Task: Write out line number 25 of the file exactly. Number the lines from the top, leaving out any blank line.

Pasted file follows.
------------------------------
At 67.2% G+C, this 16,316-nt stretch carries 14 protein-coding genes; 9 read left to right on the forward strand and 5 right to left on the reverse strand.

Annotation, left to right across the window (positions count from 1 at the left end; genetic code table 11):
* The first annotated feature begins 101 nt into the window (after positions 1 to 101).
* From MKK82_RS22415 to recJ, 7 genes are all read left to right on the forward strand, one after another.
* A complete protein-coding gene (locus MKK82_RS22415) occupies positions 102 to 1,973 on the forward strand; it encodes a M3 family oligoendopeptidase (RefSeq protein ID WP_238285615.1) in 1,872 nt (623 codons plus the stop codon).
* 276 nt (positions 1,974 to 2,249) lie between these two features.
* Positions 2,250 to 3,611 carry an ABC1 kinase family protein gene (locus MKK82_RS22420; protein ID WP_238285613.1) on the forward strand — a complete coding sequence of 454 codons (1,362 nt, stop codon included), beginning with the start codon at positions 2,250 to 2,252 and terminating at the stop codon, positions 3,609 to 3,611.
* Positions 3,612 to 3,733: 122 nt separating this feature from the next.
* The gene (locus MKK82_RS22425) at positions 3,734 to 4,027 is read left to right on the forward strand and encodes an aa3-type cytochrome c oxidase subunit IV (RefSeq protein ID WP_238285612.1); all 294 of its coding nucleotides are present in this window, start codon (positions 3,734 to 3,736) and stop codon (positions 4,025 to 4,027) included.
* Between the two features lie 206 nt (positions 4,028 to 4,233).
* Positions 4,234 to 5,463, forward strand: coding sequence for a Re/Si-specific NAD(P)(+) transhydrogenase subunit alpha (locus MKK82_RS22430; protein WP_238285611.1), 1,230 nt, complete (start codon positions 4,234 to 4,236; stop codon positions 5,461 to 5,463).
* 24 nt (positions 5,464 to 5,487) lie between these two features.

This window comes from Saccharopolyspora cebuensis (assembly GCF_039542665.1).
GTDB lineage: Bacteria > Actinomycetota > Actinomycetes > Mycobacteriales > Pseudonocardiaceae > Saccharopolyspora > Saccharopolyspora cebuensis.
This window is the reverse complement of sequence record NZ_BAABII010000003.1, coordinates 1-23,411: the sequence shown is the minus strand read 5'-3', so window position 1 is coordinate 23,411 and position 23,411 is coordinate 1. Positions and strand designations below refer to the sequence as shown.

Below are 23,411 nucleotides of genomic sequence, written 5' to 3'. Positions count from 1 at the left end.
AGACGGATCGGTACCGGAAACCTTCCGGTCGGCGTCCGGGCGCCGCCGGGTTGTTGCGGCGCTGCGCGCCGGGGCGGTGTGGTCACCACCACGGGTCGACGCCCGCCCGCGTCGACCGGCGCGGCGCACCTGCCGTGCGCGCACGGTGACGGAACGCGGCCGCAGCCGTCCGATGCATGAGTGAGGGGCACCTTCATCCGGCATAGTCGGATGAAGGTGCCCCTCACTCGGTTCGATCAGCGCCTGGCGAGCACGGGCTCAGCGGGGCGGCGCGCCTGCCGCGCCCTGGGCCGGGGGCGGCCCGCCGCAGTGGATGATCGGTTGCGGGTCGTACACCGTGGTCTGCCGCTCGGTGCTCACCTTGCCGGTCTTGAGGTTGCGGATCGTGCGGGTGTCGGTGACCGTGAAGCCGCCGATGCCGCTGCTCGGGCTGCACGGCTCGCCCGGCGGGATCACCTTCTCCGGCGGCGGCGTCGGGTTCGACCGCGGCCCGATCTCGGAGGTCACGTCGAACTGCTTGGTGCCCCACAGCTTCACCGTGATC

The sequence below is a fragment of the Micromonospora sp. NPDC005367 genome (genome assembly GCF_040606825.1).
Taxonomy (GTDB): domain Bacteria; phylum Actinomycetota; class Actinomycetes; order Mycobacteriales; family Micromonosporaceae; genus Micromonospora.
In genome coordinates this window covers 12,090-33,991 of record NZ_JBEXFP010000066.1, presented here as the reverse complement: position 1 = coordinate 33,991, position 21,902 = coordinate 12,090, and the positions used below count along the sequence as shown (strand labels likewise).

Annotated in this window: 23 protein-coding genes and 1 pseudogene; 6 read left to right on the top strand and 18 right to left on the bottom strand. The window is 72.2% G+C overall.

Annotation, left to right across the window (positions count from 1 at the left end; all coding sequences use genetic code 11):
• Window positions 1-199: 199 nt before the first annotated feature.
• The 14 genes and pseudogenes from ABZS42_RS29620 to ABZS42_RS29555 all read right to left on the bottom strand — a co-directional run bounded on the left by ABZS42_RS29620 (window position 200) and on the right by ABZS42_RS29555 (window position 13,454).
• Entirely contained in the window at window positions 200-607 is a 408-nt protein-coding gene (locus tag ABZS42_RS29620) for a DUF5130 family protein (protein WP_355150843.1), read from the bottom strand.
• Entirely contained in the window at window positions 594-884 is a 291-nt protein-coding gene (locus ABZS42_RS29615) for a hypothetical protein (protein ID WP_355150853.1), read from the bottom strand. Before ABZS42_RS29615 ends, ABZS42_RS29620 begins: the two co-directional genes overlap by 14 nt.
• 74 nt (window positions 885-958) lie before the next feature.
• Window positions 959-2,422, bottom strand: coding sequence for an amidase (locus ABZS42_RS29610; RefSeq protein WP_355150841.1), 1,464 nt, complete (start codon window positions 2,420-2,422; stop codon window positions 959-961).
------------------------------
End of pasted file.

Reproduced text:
• Entirely contained in the window at window positions 200-607 is a 408-nt protein-coding gene (locus tag ABZS42_RS29620) for a DUF5130 family protein (protein WP_355150843.1), read from the bottom strand.